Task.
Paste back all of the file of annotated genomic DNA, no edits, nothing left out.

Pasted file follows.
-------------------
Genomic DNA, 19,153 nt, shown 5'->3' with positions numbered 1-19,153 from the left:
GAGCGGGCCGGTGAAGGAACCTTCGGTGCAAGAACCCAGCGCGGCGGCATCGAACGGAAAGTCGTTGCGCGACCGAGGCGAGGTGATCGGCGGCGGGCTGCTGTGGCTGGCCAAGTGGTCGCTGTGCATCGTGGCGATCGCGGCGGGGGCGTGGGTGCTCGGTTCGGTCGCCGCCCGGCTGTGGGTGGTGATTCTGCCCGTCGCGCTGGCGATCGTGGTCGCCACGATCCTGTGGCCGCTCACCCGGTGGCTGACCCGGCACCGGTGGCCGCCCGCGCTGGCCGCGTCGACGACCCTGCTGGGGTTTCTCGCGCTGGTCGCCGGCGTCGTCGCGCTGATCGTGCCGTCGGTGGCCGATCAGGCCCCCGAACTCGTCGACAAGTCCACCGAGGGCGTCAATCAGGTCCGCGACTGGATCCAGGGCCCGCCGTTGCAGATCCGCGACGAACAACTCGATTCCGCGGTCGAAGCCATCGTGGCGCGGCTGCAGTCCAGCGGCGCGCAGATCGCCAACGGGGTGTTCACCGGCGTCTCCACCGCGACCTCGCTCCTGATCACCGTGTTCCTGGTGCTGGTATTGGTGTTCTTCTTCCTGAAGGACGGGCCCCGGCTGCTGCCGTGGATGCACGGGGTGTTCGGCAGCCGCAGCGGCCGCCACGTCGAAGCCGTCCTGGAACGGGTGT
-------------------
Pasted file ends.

Genomic DNA, 19,153 nt, shown 5'->3' with positions numbered 1-19,153 from the left:
GAGCGGGCCGGTGAAGGAACCTTCGGTGCAAGAACCCAGCGCGGCGGCATCGAACGGAAAGTCGTTGCGCGACCGAGGCGAGGTGATCGGCGGCGGGCTGCTGTGGCTGGCCAAGTGGTCGCTGTGCATCGTGGCGATCGCGGCGGGGGCGTGGGTGCTCGGTTCGGTCGCCGCCCGGCTGTGGGTGGTGATTCTGCCCGTCGCGCTGGCGATCGTGGTCGCCACGATCCTGTGGCCGCTCACCCGGTGGCTGACCCGGCACCGGTGGCCGCCCGCGCTGGCCGCGTCGACGACCCTGCTGGGGTTTCTCGCGCTGGTCGCCGGCGTCGTCGCGCTGATCGTGCCGTCGGTGGCCGATCAGGCCCCCGAACTCGTCGACAAGTCCACCGAGGGCGTCAATCAGGTCCGCGACTGGATCCAGGGCCCGCCGTTGCAGATCCGCGACGAACAACTCGATTCCGCGGTCGAAGCCATCGTGGCGCGGCTGCAGTCCAGCGGCGCGCAGATCGCCAACGGGGTGTTCACCGGCGTCTCCACCGCGACCTCGCTCCTGATCACCGTGTTCCTGGTGCTGGTATTGGTGTTCTTCTTCCTGAAGGACGGGCCCCGGCTGCTGCCGTGGATGCACGGGGTGTTCGGCAGCCGCAGCGGCCGCCACGTCGAAGCCGTCCTGGAACGGGTGT